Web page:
not guessing..once you see a HUGE list of logins..you will KNOW
    Just wanted to say BIG thanks to Raj - you made my day, after getting into RBLs for three times in the first day of running new Zimbra install.

    I was picking my hair out trying to find how it was possible to relay through my server. Your grep suggestion (through google) made things clear, simple yet very effective - some account was really compromised, what I couldn't imagine as the old server didn't have sasl authentication.

    Thanks again, I owe you a beer

  6. #6
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    Glad to help

    Raj
    i2k2 Networks
    Dedicated & Shared Zimbra Hosting Provider

  7. #7
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    Default Email Spams

    After i did run the command..

    tail -n 100000 /var/log/mail.log | grep "sasl_username=" > /tmp/smtpauthlogins.txt

    I got the following. I went ahead fixed a new password. DO you think there was a problem? Please explain the meaning of the output. Thank you so much inadvance.

    Jan 21 08:54:05 mail postfix/smtpd[13628]: 31A201A58001: client=unknown[192.168.0.191], sasl_method=LOGIN, sasl_username=rosait
    Jan 21 16:46:02 mail postfix/smtpd[12650]: 05737212188: client=unknown[192.168.0.191], sasl_method=LOGIN, sasl_username=rosait
    Jan 21 16:47:30 mail postfix/smtpd[12650]: A8B15212188: client=unknown[192.168.0.191], sasl_method=LOGIN, sasl_username=rosait
    Jan 22 16:36:57 mail postfix/smtpd[18457]: A0B82212189: client=unknown[192.168.0.196], sasl_method=LOGIN, sasl_username=rosait
    Jan 22 16:50:40 mail postfix/smtpd[24136]: A05E421218A: client=unknown[192.168.0.196], sasl_method=LOGIN, sasl_username=rosait
    Jan 22 16:58:14 mail postfix/smtpd[27418]: 3A18721218A: client=unknown[192.168.0.196], sasl_method=LOGIN, sasl_username=rosait
    Jan 22 17:00:02 mail postfix/smtpd[27697]: DABB621218A: client=unknown[192.168.0.196], sasl_method=LOGIN, sasl_username=rosait
    Jan 22 17:00:38 mail postfix/smtpd[27697]: B1CA521218A: client=unknown[192.168.0.196], sasl_method=LOGIN, sasl_username=rosait
    Jan 23 08:28:58 mail postfix/smtpd[20068]: B2D1721218A: client=unknown[192.168.0.196], sasl_method=LOGIN, sasl_username=rosait
    Jan 23 12:13:54 mail postfix/smtpd[14810]: BDE1121218A: client=unknown[192.168.0.196], sasl_method=LOGIN, sasl_username=rosait
    Jan 23 15:45:46 mail postfix/smtpd[4266]: AF85421218D: client=unknown[192.168.0.196], sasl_method=LOGIN, sasl_username=rosait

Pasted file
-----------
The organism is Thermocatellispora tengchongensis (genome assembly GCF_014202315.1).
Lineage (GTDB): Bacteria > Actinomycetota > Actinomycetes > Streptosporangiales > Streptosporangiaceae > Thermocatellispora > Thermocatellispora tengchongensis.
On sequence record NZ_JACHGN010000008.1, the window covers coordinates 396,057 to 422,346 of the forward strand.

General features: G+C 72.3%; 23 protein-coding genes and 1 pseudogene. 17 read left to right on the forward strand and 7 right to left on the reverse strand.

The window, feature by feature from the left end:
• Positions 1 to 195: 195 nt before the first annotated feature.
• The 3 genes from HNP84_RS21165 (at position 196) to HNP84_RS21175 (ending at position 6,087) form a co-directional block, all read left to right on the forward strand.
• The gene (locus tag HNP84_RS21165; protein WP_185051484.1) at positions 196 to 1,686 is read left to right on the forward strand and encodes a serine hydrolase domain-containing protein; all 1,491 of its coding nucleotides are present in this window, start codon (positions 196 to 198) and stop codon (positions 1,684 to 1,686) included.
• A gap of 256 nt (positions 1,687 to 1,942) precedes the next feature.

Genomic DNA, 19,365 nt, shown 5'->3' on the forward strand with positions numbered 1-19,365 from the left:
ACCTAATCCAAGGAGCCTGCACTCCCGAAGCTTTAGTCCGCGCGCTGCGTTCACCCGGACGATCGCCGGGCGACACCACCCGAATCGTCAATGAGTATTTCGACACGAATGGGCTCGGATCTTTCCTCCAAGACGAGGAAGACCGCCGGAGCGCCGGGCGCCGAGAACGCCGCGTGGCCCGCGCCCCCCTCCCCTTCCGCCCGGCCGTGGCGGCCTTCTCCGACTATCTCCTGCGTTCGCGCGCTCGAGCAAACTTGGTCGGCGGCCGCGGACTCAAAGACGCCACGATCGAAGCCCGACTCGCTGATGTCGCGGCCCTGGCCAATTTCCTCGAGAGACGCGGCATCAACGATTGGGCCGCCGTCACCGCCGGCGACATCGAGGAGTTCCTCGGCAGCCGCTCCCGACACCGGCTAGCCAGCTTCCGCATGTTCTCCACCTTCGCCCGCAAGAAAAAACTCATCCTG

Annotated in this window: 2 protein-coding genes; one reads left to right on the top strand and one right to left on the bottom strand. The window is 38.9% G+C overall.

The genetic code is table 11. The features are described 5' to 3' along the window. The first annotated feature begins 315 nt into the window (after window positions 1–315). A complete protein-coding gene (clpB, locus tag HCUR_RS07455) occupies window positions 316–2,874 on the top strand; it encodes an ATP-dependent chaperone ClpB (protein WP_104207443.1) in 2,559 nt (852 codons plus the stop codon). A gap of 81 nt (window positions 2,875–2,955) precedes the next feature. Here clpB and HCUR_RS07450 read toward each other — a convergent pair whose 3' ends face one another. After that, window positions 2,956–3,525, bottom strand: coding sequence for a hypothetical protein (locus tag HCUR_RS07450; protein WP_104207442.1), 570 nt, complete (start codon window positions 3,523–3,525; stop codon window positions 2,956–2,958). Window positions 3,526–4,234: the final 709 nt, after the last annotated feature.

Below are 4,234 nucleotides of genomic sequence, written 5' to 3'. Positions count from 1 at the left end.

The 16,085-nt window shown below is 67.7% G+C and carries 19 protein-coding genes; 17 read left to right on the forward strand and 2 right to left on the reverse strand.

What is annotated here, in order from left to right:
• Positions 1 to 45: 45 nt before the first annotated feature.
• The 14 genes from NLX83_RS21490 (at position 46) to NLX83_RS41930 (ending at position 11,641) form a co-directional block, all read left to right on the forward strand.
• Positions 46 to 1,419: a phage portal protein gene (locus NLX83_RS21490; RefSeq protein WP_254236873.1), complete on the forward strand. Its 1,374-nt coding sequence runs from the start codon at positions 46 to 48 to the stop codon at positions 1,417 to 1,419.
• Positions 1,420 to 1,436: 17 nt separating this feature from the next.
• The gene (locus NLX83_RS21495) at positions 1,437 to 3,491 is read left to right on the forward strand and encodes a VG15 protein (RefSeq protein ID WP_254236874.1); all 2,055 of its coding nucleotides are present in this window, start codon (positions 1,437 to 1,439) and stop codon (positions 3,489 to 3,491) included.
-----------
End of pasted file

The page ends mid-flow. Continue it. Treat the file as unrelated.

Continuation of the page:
Jan 23 15:53:32 mail postfix/smtpd[7369]: 2DFAB21218D: client=unknown[192.168.0.196], sasl_method=LOGIN, sasl_username=rosait
    Jan 23 15:56:16 mail postfix/smtpd[8735]: 0538721218D: client=unknown[192.168.0.196], sasl_method=LOGIN, sasl_username=rosait
    Jan 23 16:32:46 mail postfix/smtpd[23754]: D8DAB212188: client=unknown[192.168.0.196], sasl_method=LOGIN, sasl_username=rosait

  8. #8
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    You didn't give details as to what is happening. I assume you (like the original poster) are having spam sent through your Zimbra server? As to whether or not you have a problem, Raj is accurate. You'll see a TON of logins for a single user usually.

    Last time we had an issue there were 10k+ sasl_username entries for a single user account in our maillog. There were 225 entries for sasl_username for all other users combined.
    ---
    Paul Chauvet
    State University of New York at New Paltz

  9. #9
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    Thank you chauvetp for your quick reply. My problem was that i noticed my server is getting listed accross the globe for sending spam emails. The daily report does not give me a suggestioin of any irregular activity, after i tried what was suggested above, i pasted the output above. I dont have an interpretation of the above and also, am not sure whether changing the users password will do any good.

    Thank you again.

    Bernard

    Kenya is a beautiful Country.

  10. #10
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    I would recommend looking at the "Daily Mail Report" messages that are sent by default to the Admin user on Zimbra. They have a "top 50 Senders by message count" section which may shed light on which user(s) may be compromised.

    Once you find a suspected user, look through /var/log/maillog for the addresses they are sending to and the IP addresses their connections are coming from.
    ---
    Paul Chauvet
    State University of New York at New Paltz